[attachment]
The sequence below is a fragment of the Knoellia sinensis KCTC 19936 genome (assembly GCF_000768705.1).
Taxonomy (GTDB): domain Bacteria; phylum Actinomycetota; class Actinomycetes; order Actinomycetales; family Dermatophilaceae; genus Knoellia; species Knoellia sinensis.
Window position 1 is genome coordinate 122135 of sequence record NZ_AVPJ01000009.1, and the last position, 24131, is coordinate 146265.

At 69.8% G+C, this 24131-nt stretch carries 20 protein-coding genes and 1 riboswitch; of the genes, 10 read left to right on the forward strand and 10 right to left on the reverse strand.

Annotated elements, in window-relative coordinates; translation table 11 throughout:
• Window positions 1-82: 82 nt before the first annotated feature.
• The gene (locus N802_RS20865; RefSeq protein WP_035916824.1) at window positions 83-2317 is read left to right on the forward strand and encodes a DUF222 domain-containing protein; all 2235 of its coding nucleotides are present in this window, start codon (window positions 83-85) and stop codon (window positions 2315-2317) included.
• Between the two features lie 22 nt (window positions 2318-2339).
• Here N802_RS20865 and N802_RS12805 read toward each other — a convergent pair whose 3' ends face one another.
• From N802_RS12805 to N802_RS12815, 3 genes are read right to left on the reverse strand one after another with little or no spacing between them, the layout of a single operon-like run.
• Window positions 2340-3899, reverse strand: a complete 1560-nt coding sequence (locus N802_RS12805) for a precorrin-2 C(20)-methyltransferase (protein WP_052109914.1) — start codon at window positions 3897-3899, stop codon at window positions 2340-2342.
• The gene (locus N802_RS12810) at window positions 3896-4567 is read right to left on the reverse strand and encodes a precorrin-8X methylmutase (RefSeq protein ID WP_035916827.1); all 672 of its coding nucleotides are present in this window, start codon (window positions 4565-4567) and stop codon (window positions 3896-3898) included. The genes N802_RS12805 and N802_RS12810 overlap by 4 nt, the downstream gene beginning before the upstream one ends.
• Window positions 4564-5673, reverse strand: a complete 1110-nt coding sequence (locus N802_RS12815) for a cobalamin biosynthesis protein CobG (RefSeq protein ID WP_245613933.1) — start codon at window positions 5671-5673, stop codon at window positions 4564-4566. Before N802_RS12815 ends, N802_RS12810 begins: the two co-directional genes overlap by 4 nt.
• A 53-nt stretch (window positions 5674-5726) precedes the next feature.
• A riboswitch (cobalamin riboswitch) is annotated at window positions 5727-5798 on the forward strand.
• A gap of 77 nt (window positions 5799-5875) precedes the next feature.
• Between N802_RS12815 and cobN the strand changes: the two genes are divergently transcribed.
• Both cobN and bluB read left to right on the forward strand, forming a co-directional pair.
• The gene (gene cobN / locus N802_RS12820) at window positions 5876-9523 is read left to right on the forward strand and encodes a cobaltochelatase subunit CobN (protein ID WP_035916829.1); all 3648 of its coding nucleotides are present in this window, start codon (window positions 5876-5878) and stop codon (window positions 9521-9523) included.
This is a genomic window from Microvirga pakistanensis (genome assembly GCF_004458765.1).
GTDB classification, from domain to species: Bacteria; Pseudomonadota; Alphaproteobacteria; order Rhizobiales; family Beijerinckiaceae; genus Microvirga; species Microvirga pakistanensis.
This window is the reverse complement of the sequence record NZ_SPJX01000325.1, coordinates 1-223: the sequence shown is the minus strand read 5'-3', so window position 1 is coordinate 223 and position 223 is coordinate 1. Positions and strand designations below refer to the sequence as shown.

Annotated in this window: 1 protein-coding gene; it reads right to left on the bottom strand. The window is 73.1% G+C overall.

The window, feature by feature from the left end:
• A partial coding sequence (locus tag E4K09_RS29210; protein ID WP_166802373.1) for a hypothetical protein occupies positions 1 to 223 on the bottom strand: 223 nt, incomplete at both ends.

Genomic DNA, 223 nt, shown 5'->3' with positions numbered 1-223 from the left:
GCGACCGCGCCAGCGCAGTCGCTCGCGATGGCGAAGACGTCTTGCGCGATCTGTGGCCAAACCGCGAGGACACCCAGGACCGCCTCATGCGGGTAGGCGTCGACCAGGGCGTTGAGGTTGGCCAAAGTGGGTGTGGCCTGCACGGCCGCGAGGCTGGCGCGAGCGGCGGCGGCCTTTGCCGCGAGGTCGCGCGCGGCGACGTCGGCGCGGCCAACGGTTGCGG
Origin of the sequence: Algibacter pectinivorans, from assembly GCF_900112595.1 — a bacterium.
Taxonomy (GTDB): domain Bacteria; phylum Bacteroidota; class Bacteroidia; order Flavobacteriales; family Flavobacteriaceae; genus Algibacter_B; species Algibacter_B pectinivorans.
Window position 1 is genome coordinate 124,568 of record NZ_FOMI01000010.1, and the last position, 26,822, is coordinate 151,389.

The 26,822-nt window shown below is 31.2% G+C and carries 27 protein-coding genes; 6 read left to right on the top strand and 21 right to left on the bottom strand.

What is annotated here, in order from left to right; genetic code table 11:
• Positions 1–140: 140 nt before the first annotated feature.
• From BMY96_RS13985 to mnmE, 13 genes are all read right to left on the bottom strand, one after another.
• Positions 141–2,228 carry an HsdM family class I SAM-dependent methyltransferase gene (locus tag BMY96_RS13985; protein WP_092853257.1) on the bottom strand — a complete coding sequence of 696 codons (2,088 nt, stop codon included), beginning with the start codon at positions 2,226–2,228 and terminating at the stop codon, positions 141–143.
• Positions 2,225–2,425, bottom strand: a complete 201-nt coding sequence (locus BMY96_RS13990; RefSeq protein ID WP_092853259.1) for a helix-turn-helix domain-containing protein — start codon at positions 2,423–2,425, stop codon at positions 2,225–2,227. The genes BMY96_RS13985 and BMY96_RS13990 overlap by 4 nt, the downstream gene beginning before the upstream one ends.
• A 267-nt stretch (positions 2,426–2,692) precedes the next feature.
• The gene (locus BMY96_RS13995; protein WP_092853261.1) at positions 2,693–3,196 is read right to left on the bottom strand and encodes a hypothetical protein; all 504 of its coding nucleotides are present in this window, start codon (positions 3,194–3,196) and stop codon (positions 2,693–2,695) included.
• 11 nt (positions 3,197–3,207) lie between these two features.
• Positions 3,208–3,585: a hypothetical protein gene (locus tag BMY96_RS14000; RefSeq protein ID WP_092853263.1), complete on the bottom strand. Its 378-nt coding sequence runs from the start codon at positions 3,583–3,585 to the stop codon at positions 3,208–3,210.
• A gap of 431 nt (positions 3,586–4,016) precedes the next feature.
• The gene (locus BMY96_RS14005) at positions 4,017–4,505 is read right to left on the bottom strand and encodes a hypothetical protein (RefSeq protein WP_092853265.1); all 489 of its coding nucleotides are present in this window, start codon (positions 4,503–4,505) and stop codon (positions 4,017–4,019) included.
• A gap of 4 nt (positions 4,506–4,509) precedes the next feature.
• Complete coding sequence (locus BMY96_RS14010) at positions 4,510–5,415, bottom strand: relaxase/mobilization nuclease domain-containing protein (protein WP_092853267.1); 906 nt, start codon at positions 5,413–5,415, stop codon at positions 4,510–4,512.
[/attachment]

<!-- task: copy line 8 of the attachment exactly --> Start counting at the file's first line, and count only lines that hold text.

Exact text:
• Between the two features lie 22 nt (window positions 2318-2339).